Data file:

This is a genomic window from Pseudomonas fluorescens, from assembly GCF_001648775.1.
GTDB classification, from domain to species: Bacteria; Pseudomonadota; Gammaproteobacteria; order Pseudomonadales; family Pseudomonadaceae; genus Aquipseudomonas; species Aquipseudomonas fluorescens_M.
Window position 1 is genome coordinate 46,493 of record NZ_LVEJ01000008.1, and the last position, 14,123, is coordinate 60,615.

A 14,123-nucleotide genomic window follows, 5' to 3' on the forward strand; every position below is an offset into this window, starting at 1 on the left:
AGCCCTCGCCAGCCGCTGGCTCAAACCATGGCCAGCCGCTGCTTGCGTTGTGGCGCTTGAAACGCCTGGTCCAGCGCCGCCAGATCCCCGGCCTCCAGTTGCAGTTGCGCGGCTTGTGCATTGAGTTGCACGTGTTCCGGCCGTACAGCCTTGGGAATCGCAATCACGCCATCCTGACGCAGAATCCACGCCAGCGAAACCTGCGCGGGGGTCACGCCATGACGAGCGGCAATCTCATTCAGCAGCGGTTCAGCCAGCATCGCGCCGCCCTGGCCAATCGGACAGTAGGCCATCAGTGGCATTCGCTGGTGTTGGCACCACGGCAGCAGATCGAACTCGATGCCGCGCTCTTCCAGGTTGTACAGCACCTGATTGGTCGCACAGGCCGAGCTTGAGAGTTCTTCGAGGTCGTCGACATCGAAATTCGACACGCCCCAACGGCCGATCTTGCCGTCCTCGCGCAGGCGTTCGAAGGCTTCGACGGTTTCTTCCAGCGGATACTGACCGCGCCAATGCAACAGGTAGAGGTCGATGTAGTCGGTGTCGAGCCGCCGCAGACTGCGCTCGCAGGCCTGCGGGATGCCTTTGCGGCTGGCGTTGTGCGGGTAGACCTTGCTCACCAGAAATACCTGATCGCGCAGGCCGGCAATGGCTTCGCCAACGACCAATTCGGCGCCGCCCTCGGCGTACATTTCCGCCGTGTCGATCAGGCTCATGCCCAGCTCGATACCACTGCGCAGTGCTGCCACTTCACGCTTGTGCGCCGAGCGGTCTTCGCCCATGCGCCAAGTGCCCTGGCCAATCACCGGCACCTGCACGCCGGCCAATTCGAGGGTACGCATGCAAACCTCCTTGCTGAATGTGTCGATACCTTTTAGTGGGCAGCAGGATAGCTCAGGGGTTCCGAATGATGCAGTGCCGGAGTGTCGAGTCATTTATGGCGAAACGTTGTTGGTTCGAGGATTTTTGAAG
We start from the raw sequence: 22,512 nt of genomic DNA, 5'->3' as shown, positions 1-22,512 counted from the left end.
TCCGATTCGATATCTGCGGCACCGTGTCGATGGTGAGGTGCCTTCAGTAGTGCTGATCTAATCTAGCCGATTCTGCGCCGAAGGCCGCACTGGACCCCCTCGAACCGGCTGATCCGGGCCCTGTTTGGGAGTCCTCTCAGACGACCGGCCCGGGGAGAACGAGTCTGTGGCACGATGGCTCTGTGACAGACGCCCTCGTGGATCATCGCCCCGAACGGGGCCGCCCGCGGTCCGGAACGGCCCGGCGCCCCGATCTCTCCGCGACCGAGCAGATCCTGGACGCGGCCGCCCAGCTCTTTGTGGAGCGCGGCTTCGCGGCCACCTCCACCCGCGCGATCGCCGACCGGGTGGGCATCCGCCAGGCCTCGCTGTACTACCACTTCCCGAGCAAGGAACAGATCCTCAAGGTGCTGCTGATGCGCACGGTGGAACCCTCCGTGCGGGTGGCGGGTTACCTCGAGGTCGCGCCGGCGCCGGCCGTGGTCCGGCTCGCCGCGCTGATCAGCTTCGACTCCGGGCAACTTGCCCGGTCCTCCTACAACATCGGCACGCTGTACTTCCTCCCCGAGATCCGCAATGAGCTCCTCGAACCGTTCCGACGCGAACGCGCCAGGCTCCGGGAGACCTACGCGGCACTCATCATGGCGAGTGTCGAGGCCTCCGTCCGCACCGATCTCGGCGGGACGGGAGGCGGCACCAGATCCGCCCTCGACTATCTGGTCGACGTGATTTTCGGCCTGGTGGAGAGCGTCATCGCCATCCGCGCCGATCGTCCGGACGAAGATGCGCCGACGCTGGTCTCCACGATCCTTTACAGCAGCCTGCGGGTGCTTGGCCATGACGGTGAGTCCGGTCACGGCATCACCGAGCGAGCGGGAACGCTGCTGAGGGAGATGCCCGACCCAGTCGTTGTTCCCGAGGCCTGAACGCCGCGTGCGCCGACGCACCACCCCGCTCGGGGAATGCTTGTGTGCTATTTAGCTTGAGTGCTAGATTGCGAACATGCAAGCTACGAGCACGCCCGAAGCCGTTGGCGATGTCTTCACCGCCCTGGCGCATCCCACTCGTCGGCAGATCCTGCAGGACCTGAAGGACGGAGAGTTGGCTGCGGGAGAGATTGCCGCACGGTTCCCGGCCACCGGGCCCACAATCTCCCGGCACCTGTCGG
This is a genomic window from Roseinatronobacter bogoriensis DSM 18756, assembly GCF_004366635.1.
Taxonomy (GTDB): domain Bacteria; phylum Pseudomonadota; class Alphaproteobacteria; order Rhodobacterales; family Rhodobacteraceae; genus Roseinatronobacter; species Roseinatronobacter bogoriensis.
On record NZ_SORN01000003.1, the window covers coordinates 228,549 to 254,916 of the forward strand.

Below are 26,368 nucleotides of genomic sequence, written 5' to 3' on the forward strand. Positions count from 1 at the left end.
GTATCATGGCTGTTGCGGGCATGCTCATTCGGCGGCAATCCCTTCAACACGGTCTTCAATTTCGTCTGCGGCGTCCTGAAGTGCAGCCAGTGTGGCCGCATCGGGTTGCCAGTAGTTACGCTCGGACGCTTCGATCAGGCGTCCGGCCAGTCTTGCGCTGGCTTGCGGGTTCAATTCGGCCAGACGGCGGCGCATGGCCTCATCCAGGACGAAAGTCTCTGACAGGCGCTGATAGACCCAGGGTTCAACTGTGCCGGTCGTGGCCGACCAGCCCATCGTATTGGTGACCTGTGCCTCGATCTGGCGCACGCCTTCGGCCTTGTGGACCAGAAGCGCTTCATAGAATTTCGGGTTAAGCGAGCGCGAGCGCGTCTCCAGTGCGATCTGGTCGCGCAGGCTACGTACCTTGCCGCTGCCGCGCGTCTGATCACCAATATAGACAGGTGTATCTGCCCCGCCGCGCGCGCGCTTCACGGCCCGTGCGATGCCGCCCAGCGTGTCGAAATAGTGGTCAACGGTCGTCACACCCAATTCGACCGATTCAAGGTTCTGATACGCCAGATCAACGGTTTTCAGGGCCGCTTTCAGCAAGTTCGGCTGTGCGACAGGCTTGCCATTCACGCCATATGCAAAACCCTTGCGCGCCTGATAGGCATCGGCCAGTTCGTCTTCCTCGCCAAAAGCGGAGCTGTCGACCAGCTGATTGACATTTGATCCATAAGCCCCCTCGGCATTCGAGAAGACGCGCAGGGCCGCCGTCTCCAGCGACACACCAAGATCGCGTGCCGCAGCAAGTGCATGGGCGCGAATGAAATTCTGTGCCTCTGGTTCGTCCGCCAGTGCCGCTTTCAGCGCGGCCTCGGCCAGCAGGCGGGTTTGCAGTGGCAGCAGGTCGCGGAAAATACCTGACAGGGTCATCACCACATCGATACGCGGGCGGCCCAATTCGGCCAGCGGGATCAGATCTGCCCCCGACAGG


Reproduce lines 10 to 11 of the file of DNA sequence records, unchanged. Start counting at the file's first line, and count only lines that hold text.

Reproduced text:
On record NZ_SORN01000003.1, the window covers coordinates 228,549 to 254,916 of the forward strand.

Below are 26,368 nucleotides of genomic sequence, written 5' to 3' on the forward strand. Positions count from 1 at the left end.